Two topics, two schemas, one subscription in Apache Spark Structured Streaming

Versions: Apache Spark 2.4.3

After my January's talk about Apache Kafka integration in Structured Streaming I got an interesting question on off. The question was, how to process 2 topics simultaneously with Structured Streaming? The "small" problem was the fact that both had different schemas.

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Of course, it's much easier to process such topics in 2 different applications. However, if the events from them are somehow related (data migration merging 2 topics into a single one?) and must be processed together, there is no choice but to use a single application. In this blog post, I will go through 3 different strategies we could use to manage that problem with JSON messages format

The problem I will try to solve is about the dataset looking like that:

  def produceDifferentSchemas(topic1: String, topic2: String, inputMemoryStream: MemoryStream[KafkaRecord]): Unit = {
    new Thread(new Runnable {
      override def run(): Unit = {
        while (true) {
          inputMemoryStream.addData(Seq(
            KafkaRecord(topic1, System.currentTimeMillis().toString, """{"lower": "a", "upper": "A"}"""),
            KafkaRecord(topic2, System.currentTimeMillis().toString, """{"number": 1, "next_number": 2}"""),
            KafkaRecord(topic1, System.currentTimeMillis().toString, """{"lower": "b", "upper": "B"}"""),
            KafkaRecord(topic2, System.currentTimeMillis().toString, """{"number": 2, "next_number": 3}"""),
            KafkaRecord(topic1, System.currentTimeMillis().toString, """{"lower": "c", "upper": "C"}"""),
            KafkaRecord(topic2, System.currentTimeMillis().toString, """{"number": 3, "next_number": 4}""")
          ))
          Thread.sleep(2000L)
        }
      }
    }).start()
  }

  def produceSameSchemaDifferentTopics(topic1: String, topic2: String, inputMemoryStream: MemoryStream[KafkaRecord]): Unit = {
    new Thread(new Runnable {
      override def run(): Unit = {
        while (true) {
          inputMemoryStream.addData(Seq(
            KafkaRecord(topic1, "new_order", """{"amount": 30.99, "user_id": 1}"""),
            KafkaRecord(topic2, "new_user", """{"user_id": 3"""),
            KafkaRecord(topic1, "new_order", """{"amount": 20.99, "user_id": 2}"""),
            KafkaRecord(topic1, "new_user", """{"user_id": 3"""),
            KafkaRecord(topic2, "new_order", """{"amount": 90.99, "user_id": 3}""")
          ))
          Thread.sleep(2000L)
        }
      }
    }).start()
  }

I will use the latter method only in the next section of this post. Two remaining ones will use the former function of the snippet.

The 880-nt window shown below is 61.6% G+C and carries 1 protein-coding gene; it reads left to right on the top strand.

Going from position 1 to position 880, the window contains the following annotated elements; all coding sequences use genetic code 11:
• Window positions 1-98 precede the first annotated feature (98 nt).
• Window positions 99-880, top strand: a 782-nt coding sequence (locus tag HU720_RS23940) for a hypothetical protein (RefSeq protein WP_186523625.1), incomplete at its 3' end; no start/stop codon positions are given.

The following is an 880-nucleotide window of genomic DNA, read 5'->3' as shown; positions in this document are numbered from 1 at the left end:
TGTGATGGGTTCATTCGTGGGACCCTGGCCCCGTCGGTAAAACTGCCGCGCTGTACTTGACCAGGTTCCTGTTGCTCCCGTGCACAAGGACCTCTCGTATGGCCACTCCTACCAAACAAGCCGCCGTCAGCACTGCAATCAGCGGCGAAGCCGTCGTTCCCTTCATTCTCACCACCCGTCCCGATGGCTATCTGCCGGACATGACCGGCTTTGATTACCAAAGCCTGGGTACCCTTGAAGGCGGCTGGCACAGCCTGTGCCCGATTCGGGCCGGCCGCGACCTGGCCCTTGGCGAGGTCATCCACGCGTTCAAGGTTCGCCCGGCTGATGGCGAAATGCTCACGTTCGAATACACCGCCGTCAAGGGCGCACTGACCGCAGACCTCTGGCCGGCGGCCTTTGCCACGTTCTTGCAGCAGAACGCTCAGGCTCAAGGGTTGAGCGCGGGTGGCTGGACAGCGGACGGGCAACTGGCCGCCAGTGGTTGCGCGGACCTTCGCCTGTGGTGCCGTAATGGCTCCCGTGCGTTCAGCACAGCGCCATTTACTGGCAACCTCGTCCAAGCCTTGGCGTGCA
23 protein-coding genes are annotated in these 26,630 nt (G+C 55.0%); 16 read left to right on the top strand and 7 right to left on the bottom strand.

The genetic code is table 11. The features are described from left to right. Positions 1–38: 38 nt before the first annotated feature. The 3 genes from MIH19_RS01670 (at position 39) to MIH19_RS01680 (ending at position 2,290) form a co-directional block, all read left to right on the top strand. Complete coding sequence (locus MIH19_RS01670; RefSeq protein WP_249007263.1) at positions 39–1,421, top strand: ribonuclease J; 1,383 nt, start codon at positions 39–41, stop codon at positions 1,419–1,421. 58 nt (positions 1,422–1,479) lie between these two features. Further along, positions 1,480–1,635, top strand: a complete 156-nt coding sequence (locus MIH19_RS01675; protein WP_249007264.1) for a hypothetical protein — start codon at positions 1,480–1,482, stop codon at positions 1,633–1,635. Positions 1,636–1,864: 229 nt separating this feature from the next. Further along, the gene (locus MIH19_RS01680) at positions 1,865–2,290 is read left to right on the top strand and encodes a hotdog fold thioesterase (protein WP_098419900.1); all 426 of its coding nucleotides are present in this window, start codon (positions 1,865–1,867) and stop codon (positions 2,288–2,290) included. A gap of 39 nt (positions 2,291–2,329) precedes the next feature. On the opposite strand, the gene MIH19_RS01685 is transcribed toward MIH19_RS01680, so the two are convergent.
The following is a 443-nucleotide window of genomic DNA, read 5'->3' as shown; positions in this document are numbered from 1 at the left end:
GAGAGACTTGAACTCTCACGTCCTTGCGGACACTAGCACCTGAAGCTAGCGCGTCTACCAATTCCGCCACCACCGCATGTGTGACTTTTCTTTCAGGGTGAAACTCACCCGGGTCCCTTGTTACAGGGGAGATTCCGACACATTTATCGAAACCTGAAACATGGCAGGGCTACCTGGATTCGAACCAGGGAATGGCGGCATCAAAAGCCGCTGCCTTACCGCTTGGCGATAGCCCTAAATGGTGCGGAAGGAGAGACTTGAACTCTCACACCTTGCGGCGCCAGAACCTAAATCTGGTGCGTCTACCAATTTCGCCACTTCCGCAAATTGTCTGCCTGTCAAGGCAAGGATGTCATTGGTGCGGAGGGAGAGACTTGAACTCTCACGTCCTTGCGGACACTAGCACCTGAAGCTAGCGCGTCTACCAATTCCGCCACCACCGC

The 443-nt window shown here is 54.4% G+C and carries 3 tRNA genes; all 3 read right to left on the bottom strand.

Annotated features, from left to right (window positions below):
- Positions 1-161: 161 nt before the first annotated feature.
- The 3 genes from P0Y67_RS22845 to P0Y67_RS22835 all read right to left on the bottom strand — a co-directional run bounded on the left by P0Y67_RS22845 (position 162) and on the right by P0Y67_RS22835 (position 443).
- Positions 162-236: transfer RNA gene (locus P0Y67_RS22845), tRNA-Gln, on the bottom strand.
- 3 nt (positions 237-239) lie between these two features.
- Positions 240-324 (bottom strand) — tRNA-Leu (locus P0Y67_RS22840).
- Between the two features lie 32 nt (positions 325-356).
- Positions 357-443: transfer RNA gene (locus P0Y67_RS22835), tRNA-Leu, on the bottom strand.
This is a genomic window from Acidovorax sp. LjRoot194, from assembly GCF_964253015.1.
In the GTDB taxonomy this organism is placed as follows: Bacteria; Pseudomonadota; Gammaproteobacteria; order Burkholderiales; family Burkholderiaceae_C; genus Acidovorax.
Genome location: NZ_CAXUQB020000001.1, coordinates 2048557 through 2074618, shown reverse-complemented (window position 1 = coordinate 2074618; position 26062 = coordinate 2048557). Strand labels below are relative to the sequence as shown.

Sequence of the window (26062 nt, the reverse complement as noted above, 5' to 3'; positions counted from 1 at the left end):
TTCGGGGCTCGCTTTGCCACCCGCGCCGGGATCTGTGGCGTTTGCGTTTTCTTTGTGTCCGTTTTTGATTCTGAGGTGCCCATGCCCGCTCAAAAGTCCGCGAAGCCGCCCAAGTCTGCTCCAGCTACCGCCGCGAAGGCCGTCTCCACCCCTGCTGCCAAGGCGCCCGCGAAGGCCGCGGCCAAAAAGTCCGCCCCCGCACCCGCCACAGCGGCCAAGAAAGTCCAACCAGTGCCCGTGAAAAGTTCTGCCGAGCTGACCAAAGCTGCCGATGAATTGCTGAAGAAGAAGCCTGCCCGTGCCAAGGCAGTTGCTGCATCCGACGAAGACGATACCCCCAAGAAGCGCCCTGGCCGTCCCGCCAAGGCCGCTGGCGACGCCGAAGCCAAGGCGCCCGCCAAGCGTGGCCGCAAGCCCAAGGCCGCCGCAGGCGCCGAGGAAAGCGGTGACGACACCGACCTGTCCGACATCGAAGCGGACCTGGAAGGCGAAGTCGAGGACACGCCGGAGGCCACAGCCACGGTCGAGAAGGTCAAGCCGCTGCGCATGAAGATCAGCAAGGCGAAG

Filter on key

Even though I like to think about the problems, I don't like to reinvent the wheel. That's why I started my analysis by looking for similar problems and solutions. You will find all the links in the "Read also" section. One of the first solutions I found suggests to filter data on the key and apply a corresponding processing logic accordingly, something like that (for sake of simplicity, I'm using MemoryStream imitating Apache Kafka source schema):

  import org.apache.spark.sql.types._
  val schema = new StructType()
    .add($"amount".double.copy(nullable = false))
    .add($"user_id".int.copy(nullable = false))

  inputMemoryStream.toDS()
    .filter("key = 'new_order'")
    .select($"topic",
      functions.from_json($"value".cast("string"), schema, Map[String, String]()).as("order")
    )
    .filter("order.amount > 25")
    .writeStream.format("console").option("truncate", "false")
    .start().awaitTermination()

This solution comes from the first link I found and it addresses the question of processing multiple topics sharing the same schema. I found the fact of using the key for filtering purposes quite interesting and that's the reason, even though the solution doesn't solve our initial problem, I added it here. However, be conscious of the limits of this approach. The key won't always represent the event type, especially if you do care about ordering and want to put all records of the same entity on the same partition (using a key is the easiest way to do so). Thus, take all this into account but keep in mind that filtering or message analysis can also be done with other things than the body, like the header information and maybe the key of the message.